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-   -   semi gloss enamel vs eggshell enamel (http://www.diychatroom.com/f4/semi-gloss-enamel-vs-eggshell-enamel-29617/)

NoExperience 10-08-2008 07:54 PM

semi gloss enamel vs eggshell enamel
 
I'm deciding between semigloss enamel and eggshell enamel for gargage drywall.
What would you recommend ?
I have a bathroom with kitchen/bath semigloss (not sure if its enamel)
it has a very durable surface which is what I want in the garage.

But is semigloss enamel a problem to roll on walls/ceilings?
(I had trouble with dark brown semigloss enamel on the trim)

Faron79 10-09-2008 12:46 AM

Definately Semi-gloss...
 
S/Gloss for sure.

Make sure that drywall is primed and dust-free first.
Then 2 full coats of paint.
One month for full cure to be considered washable.

Faron

ccarlisle 10-09-2008 06:53 AM

In terms of gloss readings, eggshell paint finishes reflect light at about 5% under a glossmeter whereas semi-gloss reflects about 60%...that's a big difference in terms of reflecting the light. On the other hand, the glossier the paint, the more imperfections in the wall or the plaster will be evident. So an imperfect wall will show it's blemishes using a semi-gloss - but hide them under a flat paint. What do you have in your garage?

There are some good water-based, easy-to-use enamels for use in wall trim and around doors that are designed for washability. I am trying Benjamin Moores product next week on baseboards etc just for that purpose...

sirwired 10-09-2008 01:45 PM

Semigloss is indeed difficult to roll onto ceilings (or walls, for that matter). The biggest drawback with using high-sheen paints on large surfaces is that it makes any defects in surface or technique blindingly obvious. Instead of semi-gloss, I would use a top-line eggshell/satin such as SW Duration or BM Aura. For the ceiling, I don't see a reason to use anything other than a mid-grade flat... you don't really need durability on a surface that nothing ever touches.

Yes, the semi-gloss will be more scrubbable, but the modern top-line satins are very good.

SirWired

Nestor_Kelebay 10-09-2008 11:21 PM

Quote:

Originally Posted by NoExperience (Post 169868)
I have a bathroom with kitchen/bath semigloss (not sure if its enamel)
it has a very durable surface which is what I want in the garage.

My question would be: How can you really be sure that it's an enamel inside the can and not just ordinary latex paint? And, the answer is, if it's not a polyurethane floor paint, then it's not truly an enamel. Read on...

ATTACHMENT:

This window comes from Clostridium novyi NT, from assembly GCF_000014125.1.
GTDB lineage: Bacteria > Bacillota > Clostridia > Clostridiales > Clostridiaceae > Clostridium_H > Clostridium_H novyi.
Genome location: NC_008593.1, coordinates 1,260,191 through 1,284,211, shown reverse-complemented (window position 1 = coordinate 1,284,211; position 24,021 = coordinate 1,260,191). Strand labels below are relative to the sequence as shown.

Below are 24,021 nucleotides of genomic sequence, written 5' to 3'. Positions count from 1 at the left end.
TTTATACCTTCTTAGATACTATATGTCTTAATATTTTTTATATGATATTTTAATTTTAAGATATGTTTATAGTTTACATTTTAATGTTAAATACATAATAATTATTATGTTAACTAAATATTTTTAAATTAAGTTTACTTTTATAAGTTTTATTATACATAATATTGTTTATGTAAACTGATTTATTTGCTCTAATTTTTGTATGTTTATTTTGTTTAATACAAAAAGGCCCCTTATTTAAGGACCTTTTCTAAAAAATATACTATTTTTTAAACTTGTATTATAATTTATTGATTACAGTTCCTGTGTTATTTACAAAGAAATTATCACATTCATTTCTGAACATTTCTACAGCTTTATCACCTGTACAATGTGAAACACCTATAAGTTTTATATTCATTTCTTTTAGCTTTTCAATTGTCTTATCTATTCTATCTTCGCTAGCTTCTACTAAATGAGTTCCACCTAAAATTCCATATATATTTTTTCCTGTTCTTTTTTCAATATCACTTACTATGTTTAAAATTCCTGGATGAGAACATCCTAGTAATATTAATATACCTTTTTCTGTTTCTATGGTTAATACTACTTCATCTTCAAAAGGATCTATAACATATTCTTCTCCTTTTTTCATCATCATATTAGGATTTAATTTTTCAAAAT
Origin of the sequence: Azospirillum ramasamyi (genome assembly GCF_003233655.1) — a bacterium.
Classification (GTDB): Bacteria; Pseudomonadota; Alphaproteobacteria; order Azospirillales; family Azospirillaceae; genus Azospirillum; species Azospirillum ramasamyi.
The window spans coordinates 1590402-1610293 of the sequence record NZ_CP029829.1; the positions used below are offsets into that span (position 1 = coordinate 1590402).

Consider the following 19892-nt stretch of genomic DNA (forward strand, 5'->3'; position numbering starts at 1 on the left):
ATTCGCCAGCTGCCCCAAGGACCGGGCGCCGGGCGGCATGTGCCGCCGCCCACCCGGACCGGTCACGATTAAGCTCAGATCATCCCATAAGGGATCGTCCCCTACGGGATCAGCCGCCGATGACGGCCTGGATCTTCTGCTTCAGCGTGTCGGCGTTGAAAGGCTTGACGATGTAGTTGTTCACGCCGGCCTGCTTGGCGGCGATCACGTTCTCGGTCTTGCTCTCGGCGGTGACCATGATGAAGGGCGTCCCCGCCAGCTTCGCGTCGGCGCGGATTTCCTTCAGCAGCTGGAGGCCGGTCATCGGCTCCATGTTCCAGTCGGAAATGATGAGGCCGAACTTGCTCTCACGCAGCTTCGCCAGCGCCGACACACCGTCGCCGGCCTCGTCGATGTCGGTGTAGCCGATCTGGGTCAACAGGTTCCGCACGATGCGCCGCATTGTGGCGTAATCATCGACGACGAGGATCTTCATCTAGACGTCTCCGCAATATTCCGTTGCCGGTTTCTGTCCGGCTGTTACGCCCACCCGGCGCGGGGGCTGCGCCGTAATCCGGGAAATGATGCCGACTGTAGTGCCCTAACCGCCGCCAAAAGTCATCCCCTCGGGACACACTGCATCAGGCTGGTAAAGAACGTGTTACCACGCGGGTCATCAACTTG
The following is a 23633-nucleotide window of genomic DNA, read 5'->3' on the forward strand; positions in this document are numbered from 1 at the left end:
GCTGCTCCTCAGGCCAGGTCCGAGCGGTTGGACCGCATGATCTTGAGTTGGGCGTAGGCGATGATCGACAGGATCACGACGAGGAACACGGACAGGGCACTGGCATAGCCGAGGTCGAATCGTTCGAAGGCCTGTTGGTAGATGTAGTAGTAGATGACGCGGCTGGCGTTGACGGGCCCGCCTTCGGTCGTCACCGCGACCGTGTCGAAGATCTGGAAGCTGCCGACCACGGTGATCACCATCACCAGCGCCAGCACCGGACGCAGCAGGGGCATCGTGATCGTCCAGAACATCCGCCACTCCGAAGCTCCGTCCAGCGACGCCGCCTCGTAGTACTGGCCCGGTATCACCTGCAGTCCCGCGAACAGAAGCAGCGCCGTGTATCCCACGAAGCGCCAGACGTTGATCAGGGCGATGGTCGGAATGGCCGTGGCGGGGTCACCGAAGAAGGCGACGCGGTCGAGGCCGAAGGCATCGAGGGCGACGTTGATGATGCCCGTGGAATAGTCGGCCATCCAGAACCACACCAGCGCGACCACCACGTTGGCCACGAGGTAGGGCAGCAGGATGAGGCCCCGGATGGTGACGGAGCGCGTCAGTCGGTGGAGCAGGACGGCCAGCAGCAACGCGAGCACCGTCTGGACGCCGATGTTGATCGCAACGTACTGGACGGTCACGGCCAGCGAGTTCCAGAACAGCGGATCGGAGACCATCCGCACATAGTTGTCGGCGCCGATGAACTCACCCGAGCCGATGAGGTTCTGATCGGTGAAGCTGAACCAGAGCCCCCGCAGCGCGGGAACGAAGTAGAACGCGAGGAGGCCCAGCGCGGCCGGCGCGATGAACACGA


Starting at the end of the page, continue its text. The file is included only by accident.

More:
The very first "enamel" was almost certainly made by tinting a can of varnish in the paint tinting machine. Back then, house paints only came in the oil based variety and both paint and varnish was made by dissolving certain plant resins, called "copals" in drying oils like linseed oil and Tung oil. The copals made the film harder and stronger, and the more copal you added, the harder and stronger the
film you got. The copals that increase the hardness the most while imparting the least colour were used in varnishes instead of paint, and varnishes would normally have more copals in them so that the varnish was more viscous than paint and dried to a much harder film than paint.

Also, back then, varnishes only came in gloss and semi-gloss.

So, if you tinted a can of varnish, you got a gloss or semi-gloss paint that would dry to a harder film than a normal paint would. That is, you got a paint that dried to a harder and smoother film than you'd otherwise expect from a paint.

Today, paints and varnishes have all changed, but the meaning of the word "enamel" hasn't. It still means a paint that will dry to a harder and smoother film than you'd otherwise expect.

The problem is that unscrupulous paint manufacturers have come to slapping that word "enamel" on every can of paint they make except for their dead flat latexes (which are the softest roughest paints you can buy, short of making your own milk paint or egg tempura paint).

The way they can get away with that in front of consumer advocacy agencies is because improvements in paint binders and rheology modifiers mean that paints sold today dry to harder and smoother films than the very same paint did 5 or 10 years ago. So, by that measure, EVERY paint is an "enamel" compared to what it used to be.

So, some paint manufacturers try to convince the public to buy their paint by calling every paint they make an "enamel" instead of a "paint". Behr, for instance, doesn't make a latex floor paint; they make a Porch and Floor Enamel. Behr doesn't make an interior eggshell wall paint; they make an Interior Eggshell Enamel. Get the picture? Your average uninformed consumer is going to think he's getting a better deal by buying the Behr Eggshell Enamel for $20 per gallon than the Sherwin Williams interior eggshell paint for $20 per gallon. After all, it's an enamel, it's not just ordinary paint, right?

Basically, you need to understand that there are very many different kinds of latex paint binder resins used to make latex paints, and a good measure of the quality of a latex paint binder is how hard a film it forms. The harder the film, the better it will stand up on working surfaces, like floors, shelves and table tops. Also, the harder and stronger the film, the harder extender pigments you can put in it to provide for better "scrubbability" in the paint (which is how much you need to scrub a paint before you scrub it off the wall). The higher the scrubbability, the more you can scrub the paint before you'll scrub it off, OR dull it's gloss trying to scrub off a stuborn mark. So, you can make better latex paint if you have a binder that forms a harder film.

It's very possible that the latex paints you were most satisfied with were more expensive paints that used a better quality binder resin, and you presumed it was because they were "enamels".

Also, there are different waterborne paint chemistries. You can buy water thinned paints that form much harder films than either latex or alkyd paints, like General Paint's Envirogard:
http://www.generalpaint.com/envirogard.html
(and even though General Paint acknowledges that it's an acrylic binder, I don't otherwise have any clue about it's chemistry or how it forms a film.)

But, be wary of that word "enamel". Since polyurethane has replaced varnish as the clear coat of choice over wood, nowadays an enamel would be a polyurethane floor paint. If you see a paint manufacturer calling every paint he makes an "enamel", EVEN HIS LATEX PAINTS, then the meaning of the word changes to "Hey you, yeah you. Buy me!". It has about as much affect on the paint's performance as a racing stripe does on a car's performance. It's put on the can like a racing stripe to try to convince the uninformed consumer that the paint is inherantly better than one that doesn't call itself an "enamel".